The inimitable Andrew Davis is the best-selling author of Town, Inc. and an in-demand marketing speaker. After his presentation at Content Marketing World 2017, I can see why.
He made me feel stupid. And I’m incredibly grateful.
The best presentations make you feel stupid in retrospect. Of course! It’s so obvious that this is the way to do it! Why haven’t we been doing it this way the whole time? Feeling stupid after-the-fact means you just got smarter.
You see, video content marketing has gone from the next big thing to the current big thing. Brands that pump out a ton of text-based content are now flooding the attention marketplace with video. And just as we had to learn how to make content work for marketing, we’re all still figuring out how to make effective marketing video.
Over the course of 45 minutes–which included exploding watermelons, Ice Road Truckers, and impromptu dance breaks–Andrew laid out exactly what is wrong with how most marketers are approaching video. And, more importantly, how to fix it. Here are some key takeaways. I hope they make you feel stupid in the best possible way.
Creating Video Marketing that Holds Attention
As Andrew explained it, video is a linear medium. We want viewers to hit the play button and barrel down the tracks to the end, where our CTA lives. But people rarely take that straight journey. They can skip forward or backward, or even bail entirely.
When people bail on a video, conventional wisdom holds that the video’s too long for a short attention span. It’s not the lack of attention span, though: It’s the lack of content designed to hold attention. As Roger Ebert said, “No good movie is too long and no bad movie is short enough.”
Our goal, then, is to occupy our audience’s interest – their desire to know – over time. How can we do that?
#1: Raise questions to drive content. What keeps a person watching is the desire to have a question answered. As Andrew put it, “Eliminate our audience’s desire to answer a question, and we eliminate interest in our content.” Is your content giving it all away up front? If you answer the audience’s burning question in the first fifteen seconds, without promise of further answers to come, what’s their motivation to watch the next three minutes? Or six minutes? “When someone says your video is ‘too long,’” Andrew says, “they’re really saying, ‘I have no more questions.’”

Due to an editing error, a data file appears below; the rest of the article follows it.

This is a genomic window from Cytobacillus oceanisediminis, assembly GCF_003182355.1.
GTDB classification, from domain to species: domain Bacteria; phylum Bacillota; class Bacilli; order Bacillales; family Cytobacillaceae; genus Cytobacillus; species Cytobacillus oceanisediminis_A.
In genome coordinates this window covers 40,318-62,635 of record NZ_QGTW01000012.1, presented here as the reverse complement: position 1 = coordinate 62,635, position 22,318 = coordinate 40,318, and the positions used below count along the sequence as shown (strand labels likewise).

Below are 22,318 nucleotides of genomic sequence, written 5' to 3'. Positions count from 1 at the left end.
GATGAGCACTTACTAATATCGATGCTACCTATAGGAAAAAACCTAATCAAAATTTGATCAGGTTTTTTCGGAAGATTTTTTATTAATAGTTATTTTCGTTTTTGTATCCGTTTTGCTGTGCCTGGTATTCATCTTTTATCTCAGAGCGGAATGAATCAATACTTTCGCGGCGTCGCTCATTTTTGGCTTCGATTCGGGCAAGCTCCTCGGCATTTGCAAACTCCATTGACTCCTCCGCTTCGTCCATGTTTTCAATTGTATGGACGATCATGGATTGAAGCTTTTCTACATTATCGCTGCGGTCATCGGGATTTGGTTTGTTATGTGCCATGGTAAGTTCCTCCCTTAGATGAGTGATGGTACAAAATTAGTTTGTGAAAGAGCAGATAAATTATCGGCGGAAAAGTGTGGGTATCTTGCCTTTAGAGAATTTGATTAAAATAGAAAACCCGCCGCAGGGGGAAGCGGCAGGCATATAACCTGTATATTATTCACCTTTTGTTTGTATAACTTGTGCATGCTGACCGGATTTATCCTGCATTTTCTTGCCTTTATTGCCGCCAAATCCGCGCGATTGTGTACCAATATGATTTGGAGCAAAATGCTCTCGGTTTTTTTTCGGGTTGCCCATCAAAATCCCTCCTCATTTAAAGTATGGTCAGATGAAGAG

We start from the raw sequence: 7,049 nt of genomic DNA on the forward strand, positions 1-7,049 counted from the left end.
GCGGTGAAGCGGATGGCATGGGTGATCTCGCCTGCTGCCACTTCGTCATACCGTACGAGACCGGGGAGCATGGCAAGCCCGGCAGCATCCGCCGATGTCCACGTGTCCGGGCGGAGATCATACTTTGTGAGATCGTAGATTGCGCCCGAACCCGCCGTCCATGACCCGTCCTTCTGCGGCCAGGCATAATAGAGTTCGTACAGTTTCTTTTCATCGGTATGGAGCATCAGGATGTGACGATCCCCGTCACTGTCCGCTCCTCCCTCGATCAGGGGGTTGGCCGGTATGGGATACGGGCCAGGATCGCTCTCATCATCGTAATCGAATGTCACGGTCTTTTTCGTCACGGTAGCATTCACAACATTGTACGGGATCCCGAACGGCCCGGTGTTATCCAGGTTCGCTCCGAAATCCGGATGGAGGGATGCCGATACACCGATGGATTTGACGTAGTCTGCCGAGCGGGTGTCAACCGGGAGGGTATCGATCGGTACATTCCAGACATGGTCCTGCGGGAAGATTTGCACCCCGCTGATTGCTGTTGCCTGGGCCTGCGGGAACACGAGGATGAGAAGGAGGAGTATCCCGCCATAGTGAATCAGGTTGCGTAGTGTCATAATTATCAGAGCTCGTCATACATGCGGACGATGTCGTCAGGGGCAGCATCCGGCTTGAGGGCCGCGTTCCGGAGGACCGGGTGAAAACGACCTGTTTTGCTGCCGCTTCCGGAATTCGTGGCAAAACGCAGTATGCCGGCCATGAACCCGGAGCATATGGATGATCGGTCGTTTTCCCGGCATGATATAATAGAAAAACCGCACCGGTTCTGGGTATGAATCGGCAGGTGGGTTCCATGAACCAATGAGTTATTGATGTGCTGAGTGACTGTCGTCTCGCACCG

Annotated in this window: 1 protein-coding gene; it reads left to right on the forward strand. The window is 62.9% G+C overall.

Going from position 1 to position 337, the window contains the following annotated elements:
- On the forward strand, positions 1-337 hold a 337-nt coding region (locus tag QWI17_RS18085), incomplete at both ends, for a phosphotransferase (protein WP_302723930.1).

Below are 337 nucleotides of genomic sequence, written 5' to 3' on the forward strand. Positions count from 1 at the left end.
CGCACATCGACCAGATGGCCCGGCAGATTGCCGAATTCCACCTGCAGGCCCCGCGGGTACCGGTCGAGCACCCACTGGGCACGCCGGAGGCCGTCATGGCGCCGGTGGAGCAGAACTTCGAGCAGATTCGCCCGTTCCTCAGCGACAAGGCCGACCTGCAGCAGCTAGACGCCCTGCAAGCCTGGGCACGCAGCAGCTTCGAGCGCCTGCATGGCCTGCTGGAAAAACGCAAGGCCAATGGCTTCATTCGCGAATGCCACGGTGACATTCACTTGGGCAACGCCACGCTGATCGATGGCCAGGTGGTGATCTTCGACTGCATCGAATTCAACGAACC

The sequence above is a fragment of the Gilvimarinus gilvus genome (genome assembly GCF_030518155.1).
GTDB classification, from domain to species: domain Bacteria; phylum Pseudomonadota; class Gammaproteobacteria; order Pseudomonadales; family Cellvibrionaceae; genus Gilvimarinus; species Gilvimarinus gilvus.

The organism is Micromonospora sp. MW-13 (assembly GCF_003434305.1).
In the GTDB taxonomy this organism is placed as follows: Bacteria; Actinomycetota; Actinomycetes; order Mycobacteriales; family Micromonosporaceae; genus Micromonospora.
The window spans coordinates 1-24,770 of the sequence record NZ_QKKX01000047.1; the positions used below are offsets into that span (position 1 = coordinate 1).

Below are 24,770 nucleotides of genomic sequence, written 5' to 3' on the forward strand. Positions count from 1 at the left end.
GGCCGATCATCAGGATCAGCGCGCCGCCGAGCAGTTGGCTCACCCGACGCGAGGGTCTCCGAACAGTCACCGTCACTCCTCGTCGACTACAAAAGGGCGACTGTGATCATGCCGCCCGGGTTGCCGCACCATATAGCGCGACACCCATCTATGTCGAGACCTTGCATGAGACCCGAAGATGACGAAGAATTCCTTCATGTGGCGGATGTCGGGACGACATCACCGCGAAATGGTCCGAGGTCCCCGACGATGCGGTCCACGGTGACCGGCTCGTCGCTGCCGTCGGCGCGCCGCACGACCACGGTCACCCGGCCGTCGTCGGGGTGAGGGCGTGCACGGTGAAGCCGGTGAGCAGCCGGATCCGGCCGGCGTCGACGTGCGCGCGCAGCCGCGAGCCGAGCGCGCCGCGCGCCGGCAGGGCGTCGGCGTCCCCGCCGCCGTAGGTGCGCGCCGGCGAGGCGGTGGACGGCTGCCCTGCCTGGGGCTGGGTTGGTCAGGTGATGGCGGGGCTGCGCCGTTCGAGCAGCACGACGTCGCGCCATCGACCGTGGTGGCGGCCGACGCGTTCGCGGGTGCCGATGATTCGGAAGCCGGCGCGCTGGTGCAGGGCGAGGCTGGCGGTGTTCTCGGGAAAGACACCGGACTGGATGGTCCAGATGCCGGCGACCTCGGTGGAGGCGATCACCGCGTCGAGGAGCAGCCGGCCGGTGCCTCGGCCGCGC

#2 Create suspense. The primary method to keep the audience asking questions–thereby keeping them watching–is to create suspense. Show your audience something the character desires, then threaten it. Raise obstacles to the character’s goal. Leave the outcome in doubt. Raise the stakes over time and you keep the questions going – what’s going to happen next? How will this problem be solved?
#3 Put your CTA before the payoff. The suspense you’re building will lead to a moment of catharsis, when the questions are answered and all is revealed. But don’t put your CTA after that moment–see the previous comment about “I have no more questions.” Rather, put it right at that peak of interest. Think of it like the commercial break before the big reveal on a reality show. Just make sure your payoff is worth your viewer’s invested time and emotion.
Think Like a Reality TV Editor to Tell Compelling Stories
To build suspense and keep the audience guessing, we need to draw from the masters of suspense. Yes, reality TV shows, especially makeover and talent shows. The editing tricks of the TV trade can help make your content compelling, even if it’s not about toddler beauty pageants or salmon fishing in Alaska.
Consider these key elements as you edit:
- Music. Too many corporate marketing videos use the same generic jaunty tune all the way through. Use music to set the mood and change that mood throughout the video.
- Beats. No, not drumbeats or overpriced headphones. Beats are little moments of pause, a breath or two to let the audience process what you’re telling them. Don’t be afraid to pause and let things sink in–if you’ve earned the audience’s attention, that will build tension rather than dissipate it.
- Pacing. You control the rate at which you give information to your audience. Withholding information builds suspense, balanced with the need to keep moving forward.
- Narrative structure. Too many testimonial-type videos start with “This product is great and solved my problems, which were….” and the viewer says, “I have no more questions. You told me the product was great and solved your problems.” Instead, work toward the solution in a way that builds suspense and raises stakes:
- Start with the problem
- Intensify the problem
- Show the struggle for a solution
- Hint at the solution
- Reveal the solution
Your Best Asset: A Critical Eye
Being aware of these elements and tactics is the first step. However, you can only truly master the form through conscious studying. Andrew said, “You will become a better video producer when you learn how to watch videos better.” The next time a video captivates your attention, study it. How is it continually raising questions? How is it building suspense? What editing, beats, and music choices make it compelling? Start watching video with a critical eye, see what works, and don’t hesitate to steal it.
In other words, what makes video marketing effective is exactly what makes any video effective: It tells a compelling story with tension, stakes, and a moment of catharsis when the tension is resolved.
Feel smarter? I know I do.
Author: Joshua Nite